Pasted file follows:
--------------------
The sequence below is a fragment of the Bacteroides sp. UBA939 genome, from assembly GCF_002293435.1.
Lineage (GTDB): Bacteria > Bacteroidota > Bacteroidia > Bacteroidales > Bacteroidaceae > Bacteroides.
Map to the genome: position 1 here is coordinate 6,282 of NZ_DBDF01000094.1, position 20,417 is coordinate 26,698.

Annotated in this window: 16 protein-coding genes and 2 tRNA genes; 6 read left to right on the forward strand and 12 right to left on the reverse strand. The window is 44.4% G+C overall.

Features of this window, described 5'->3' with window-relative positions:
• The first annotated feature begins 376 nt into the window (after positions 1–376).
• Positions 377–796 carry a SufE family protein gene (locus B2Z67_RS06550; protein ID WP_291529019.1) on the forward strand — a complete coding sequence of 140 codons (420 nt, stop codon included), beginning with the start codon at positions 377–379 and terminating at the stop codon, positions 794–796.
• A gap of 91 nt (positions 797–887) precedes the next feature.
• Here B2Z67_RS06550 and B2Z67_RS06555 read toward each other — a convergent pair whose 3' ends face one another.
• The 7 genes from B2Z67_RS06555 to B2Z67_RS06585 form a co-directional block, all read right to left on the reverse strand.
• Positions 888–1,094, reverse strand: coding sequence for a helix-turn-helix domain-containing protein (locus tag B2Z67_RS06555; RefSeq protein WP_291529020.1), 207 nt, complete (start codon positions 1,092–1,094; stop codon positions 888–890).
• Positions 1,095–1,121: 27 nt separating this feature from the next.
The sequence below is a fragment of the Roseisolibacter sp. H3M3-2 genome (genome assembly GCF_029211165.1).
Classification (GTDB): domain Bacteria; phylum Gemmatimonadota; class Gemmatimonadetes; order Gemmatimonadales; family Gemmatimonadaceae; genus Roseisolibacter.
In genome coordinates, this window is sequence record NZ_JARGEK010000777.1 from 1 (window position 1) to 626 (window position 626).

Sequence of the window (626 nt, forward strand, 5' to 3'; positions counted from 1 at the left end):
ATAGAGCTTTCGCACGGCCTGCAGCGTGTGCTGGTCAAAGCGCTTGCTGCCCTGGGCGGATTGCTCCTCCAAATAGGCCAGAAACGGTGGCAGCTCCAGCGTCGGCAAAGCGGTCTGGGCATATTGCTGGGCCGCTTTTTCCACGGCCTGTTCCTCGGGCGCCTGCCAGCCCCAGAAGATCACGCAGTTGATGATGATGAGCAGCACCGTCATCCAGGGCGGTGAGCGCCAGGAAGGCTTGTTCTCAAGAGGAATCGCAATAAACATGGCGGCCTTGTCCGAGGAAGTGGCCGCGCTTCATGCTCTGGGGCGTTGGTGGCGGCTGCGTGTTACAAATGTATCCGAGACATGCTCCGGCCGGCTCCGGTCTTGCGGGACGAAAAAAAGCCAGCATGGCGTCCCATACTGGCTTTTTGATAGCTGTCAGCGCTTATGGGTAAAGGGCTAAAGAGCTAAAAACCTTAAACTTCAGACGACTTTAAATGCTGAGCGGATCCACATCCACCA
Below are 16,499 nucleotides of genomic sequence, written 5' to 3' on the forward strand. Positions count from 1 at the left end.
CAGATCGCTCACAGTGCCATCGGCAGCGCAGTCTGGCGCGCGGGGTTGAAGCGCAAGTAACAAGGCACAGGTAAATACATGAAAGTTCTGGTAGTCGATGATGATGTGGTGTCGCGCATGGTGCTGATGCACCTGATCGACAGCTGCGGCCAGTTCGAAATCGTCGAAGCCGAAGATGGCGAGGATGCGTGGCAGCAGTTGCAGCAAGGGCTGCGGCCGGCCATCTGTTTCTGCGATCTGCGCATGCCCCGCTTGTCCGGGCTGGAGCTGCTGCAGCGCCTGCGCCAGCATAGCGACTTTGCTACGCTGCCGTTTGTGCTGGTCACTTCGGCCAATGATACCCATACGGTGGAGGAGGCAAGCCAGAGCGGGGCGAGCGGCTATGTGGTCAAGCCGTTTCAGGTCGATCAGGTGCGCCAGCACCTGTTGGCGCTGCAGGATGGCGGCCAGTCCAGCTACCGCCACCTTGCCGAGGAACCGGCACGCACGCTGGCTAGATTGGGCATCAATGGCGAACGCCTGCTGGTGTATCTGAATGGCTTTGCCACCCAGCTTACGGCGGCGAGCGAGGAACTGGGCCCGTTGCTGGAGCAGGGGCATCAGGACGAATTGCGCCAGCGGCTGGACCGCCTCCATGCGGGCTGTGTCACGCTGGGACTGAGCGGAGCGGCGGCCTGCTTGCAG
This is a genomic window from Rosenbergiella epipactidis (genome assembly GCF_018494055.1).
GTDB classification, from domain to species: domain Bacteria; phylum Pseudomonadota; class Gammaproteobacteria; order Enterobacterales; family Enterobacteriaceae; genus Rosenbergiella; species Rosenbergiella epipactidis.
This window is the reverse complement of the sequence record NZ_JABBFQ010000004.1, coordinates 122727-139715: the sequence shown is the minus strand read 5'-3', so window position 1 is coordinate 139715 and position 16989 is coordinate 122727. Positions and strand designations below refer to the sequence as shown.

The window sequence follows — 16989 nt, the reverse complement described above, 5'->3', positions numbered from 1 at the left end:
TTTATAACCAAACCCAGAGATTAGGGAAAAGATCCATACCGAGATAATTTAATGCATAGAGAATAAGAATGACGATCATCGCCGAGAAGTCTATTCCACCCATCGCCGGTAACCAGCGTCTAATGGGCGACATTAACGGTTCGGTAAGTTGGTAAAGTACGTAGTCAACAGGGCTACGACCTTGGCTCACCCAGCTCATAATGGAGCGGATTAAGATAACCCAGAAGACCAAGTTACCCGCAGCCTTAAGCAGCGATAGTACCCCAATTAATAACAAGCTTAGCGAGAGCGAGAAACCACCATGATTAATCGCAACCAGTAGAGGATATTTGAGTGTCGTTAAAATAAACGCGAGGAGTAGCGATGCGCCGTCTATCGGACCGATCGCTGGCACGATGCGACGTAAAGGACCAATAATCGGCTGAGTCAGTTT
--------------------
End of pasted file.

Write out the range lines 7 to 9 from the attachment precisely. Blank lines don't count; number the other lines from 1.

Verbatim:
• Positions 377–796 carry a SufE family protein gene (locus B2Z67_RS06550; protein ID WP_291529019.1) on the forward strand — a complete coding sequence of 140 codons (420 nt, stop codon included), beginning with the start codon at positions 377–379 and terminating at the stop codon, positions 794–796.
• A gap of 91 nt (positions 797–887) precedes the next feature.
• Here B2Z67_RS06550 and B2Z67_RS06555 read toward each other — a convergent pair whose 3' ends face one another.